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    @Mick Still is, by several orders of magnitude. Will remain that way until networks start improving much faster than storage. You can fit a staggering amount of tapes in a van, never mind a semi.
    – Leliel
    Commented Nov 19, 2017 at 23:05
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    @Leliel at least for about 23 more years Commented Nov 20, 2017 at 16:01
  • Given the relative cost of tape vs. flash RAM storage, on a cost-per-bandwidth basis, it's unlikely [cargo transporter] full of tapes will be outclassed until tape is such a specialty item it starts getting expensive again. I wonder what the bandwidth of a container ship loaded with backup tapes is? Sure, it's slow, but it carries hundreds of containers, each of which will hold tens of thousands of tape cartridges.
    – Zeiss Ikon
    Commented Nov 20, 2017 at 17:14
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    The LTO-10 standard calls for a 45 terabyte tape cartridge. Size of a cartridge is roughly 10 x 10 x 2 centimeters. Taking into account packing, you could about 40 in a single cubic foot box. You could fit 1,120 boxes in a standard 20 foot seacan, or 44,800 cartridges. A Panamax container ship can carry 5,000 seacans (224 million cartridges, 10.08 billion terabytes). Assume 1 week between North America and Europe plus a week for loading/unloading (1,209,600 seconds), that works out to about 8300 TB/s. Commented Nov 20, 2017 at 20:30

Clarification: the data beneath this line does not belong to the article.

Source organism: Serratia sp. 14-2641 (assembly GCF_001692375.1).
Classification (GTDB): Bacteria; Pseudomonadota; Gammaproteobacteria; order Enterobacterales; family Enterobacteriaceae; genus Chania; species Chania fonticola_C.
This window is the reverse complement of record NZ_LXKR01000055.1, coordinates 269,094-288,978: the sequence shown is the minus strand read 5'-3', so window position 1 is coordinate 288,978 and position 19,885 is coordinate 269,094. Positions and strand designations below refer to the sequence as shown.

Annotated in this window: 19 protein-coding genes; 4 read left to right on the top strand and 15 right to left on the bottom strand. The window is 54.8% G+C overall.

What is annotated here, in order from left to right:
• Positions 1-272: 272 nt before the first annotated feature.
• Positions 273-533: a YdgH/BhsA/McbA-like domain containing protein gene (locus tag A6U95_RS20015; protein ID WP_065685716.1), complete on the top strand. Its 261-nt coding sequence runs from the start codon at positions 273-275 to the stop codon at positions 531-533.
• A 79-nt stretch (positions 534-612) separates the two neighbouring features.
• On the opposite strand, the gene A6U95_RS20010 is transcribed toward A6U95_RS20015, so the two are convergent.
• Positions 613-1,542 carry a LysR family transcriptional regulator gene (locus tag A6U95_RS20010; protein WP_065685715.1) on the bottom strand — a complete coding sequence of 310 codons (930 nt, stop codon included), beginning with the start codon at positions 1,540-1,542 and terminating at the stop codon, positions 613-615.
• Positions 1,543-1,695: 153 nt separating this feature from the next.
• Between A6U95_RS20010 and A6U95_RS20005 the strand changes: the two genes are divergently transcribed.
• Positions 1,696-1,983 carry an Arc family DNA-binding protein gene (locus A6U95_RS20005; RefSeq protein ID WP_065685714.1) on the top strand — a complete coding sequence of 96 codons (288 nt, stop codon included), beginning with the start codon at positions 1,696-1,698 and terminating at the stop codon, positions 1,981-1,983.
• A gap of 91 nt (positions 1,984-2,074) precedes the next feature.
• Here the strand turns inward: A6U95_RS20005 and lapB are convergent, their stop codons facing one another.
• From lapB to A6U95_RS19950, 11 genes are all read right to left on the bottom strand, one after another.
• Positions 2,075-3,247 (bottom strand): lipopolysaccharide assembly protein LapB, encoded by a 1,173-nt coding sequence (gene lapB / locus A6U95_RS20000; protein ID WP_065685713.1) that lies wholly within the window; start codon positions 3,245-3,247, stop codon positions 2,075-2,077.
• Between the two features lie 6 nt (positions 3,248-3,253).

What makes you believe data tapes are primitive?

There are many form factors we can store data on. Each form factor is built around the assumptions of how it will be used. Data tapes don't fit the way we use data today, but that doesn't make them primitive.

Data tape

This is the latest tape produced by IBM and Sony. Its data density is 201Gb per square inch. A blue ray disk tops out at about 12.5Gb/sq. in. Disk drives can beat this, coming in at around 1,340Gb/in, roughly 7 times the density. However, the tape can be ultra-thin and wound up:

Holding a backup tape

So it's not that tape is primitive, it's that its use has fallen out of style because it does not match the way we want to use data in most of our life. Perhaps, in the future, we will change our mind, and data tapes will be a real thing again.

  • Thanks for the information - we don't know what 'type' of tape storage that is being referred to. That being said, crystals really are the best way to store valuable information for a long time in a small package. computerworld.com/article/3034260/data-storage/… Commented Nov 21, 2017 at 17:40

I once read somewhere that George Lucas wanted to keep some connection to reality when the movies were made.

It's the same reason why the headphones on the Millenium Falcon have cables attached to them because wireless signals were considered too futuristic by Lucas.

Its also a lot easier to have fluent dialogs in a movie without having to explain every detail of the universe.

As for a source, I could have sworn it was on this site but I'm having trouble finding the question.


For surface area the square footage of a tape represents the most efficient format. No other format can store a flat surface area in such a compact volume.

A tape doesn't have to be magnetic. An advanced society could still use advanced data storage formats, but if you are limited to storing that data on a surface. Well a tape is the best approach.

  • Exactly. Optical film (silver halide) has a 500 year life expectancy, and could be used in the same manner as any optical disc. A 4x6 microfiche card could hold well on the order of 300GB utilizing Blu-Ray technology
    – Mad Myche
    Commented Nov 20, 2017 at 17:08